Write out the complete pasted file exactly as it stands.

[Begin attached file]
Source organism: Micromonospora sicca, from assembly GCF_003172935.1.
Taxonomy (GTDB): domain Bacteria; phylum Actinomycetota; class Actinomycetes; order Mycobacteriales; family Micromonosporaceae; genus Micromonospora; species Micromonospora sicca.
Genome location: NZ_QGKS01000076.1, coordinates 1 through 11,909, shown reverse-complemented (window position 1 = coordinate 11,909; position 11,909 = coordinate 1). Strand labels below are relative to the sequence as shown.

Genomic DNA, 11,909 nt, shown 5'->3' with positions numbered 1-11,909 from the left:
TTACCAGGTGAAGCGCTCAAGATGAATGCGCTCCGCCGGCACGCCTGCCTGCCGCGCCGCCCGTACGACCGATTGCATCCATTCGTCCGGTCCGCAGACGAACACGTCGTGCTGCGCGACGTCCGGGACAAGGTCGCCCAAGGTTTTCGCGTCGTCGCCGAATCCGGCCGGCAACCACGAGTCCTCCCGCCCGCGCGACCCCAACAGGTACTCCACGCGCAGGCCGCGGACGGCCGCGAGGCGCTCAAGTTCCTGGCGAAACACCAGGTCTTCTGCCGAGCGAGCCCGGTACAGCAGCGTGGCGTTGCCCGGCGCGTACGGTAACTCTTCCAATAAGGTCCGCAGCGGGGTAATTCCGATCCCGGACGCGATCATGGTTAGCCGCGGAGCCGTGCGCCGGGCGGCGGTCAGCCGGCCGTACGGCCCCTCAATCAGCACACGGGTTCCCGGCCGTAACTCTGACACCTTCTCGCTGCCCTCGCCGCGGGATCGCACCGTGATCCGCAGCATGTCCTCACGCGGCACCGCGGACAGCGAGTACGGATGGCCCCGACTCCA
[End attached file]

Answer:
Source organism: Micromonospora sicca, from assembly GCF_003172935.1.
Taxonomy (GTDB): domain Bacteria; phylum Actinomycetota; class Actinomycetes; order Mycobacteriales; family Micromonosporaceae; genus Micromonospora; species Micromonospora sicca.
Genome location: NZ_QGKS01000076.1, coordinates 1 through 11,909, shown reverse-complemented (window position 1 = coordinate 11,909; position 11,909 = coordinate 1). Strand labels below are relative to the sequence as shown.

Genomic DNA, 11,909 nt, shown 5'->3' with positions numbered 1-11,909 from the left:
TTACCAGGTGAAGCGCTCAAGATGAATGCGCTCCGCCGGCACGCCTGCCTGCCGCGCCGCCCGTACGACCGATTGCATCCATTCGTCCGGTCCGCAGACGAACACGTCGTGCTGCGCGACGTCCGGGACAAGGTCGCCCAAGGTTTTCGCGTCGTCGCCGAATCCGGCCGGCAACCACGAGTCCTCCCGCCCGCGCGACCCCAACAGGTACTCCACGCGCAGGCCGCGGACGGCCGCGAGGCGCTCAAGTTCCTGGCGAAACACCAGGTCTTCTGCCGAGCGAGCCCGGTACAGCAGCGTGGCGTTGCCCGGCGCGTACGGTAACTCTTCCAATAAGGTCCGCAGCGGGGTAATTCCGATCCCGGACGCGATCATGGTTAGCCGCGGAGCCGTGCGCCGGGCGGCGGTCAGCCGGCCGTACGGCCCCTCAATCAGCACACGGGTTCCCGGCCGTAACTCTGACACCTTCTCGCTGCCCTCGCCGCGGGATCGCACCGTGATCCGCAGCATGTCCTCACGCGGCACCGCGGACAGCGAGTACGGATGGCCCCGACTCCA